The Live Fashion Show in Mediatized Consumer Culture
Halliday, Rebecca Pearl
MetadataShow full item record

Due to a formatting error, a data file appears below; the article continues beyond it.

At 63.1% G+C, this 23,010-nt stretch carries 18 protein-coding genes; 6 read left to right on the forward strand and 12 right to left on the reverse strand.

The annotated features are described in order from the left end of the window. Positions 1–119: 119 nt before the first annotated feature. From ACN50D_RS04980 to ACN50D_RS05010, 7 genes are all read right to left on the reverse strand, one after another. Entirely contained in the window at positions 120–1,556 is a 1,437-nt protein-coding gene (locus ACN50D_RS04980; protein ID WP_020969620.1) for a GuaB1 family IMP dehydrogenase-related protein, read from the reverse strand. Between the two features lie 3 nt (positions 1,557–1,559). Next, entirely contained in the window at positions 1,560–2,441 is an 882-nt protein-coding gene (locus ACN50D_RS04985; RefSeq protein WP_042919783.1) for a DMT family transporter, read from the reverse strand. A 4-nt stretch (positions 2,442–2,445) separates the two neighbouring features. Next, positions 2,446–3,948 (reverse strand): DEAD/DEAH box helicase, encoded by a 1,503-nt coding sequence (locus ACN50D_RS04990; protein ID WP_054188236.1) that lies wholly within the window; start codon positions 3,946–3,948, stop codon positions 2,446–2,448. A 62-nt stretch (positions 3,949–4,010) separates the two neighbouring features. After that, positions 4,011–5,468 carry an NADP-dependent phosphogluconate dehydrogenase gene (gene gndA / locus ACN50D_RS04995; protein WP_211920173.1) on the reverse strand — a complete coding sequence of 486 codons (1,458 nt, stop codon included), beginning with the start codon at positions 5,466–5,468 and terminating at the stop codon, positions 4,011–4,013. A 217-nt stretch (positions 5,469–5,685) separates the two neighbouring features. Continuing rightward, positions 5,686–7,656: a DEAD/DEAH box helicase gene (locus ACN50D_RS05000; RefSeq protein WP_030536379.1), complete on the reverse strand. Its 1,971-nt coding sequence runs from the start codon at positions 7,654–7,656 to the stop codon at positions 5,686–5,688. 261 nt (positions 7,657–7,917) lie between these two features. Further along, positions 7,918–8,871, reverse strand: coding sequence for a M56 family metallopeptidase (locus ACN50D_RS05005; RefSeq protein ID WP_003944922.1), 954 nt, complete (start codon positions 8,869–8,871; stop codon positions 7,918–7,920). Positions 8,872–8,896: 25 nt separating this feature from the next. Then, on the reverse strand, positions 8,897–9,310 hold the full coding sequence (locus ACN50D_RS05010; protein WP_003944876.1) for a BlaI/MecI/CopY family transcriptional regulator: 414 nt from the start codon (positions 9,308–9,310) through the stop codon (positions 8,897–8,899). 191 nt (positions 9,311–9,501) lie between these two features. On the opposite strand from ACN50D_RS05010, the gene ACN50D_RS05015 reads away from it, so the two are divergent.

This dissertation examines the fashion show and its mediatization as a microcosm of online medias impact on consumer culture. The contemporary fashion show is a brief, one-off live performance that presents a fashion house or brands upcoming seasonal collection to industrial insiders and invited clientele. The fashion show is the locus of communication between corporations and consumers and an arena in which commodities, personnel and industrial practices intersect. With the widespread mediatization of social life and the prevalence of digital media use in fashion in the past decade, critics mused that the live fashion show could become obsolete. Instead, its structure remains intact, and the entire circuit has mutated into an online spectacle, live streamed and proliferated in video, photographic and textual formats on multiple media platforms and applications. The fact that consumers can now see a collection at the moment of its debut marks a fundamental shift in fashion communication timeframes. Nonetheless, access to the fashion show remains limited to an elite cohort of fashion personnel, influencers and celebrities. This dissertation argues that the fashion show remains a focal event because it transmits the entire exclusive performance to an online spectatorship with an aim to build consumer desire to participate in fashion desire fulfilled in networked interactions and material purchases. I seek to here to problematize claims that the mediatization of the fashion show renders fashion democratic or accessible. To this end, I draw from performance and mediatization theories to illuminate that the fashion shows elite nature is predicated on a literal and social distinction between spectators temporal and spatial access. I perform qualitative close readings of fashion shows and transmitted footage and utilize content analysis and virtual and on-site participant observation to examine the class-based social relations that underpin and are re-asserted in mediatized fashion representations. This dissertation moreover situates the fashion show as a focal site via which to assess the social, industrial and material transformations that mediatization has effected in fashions economies.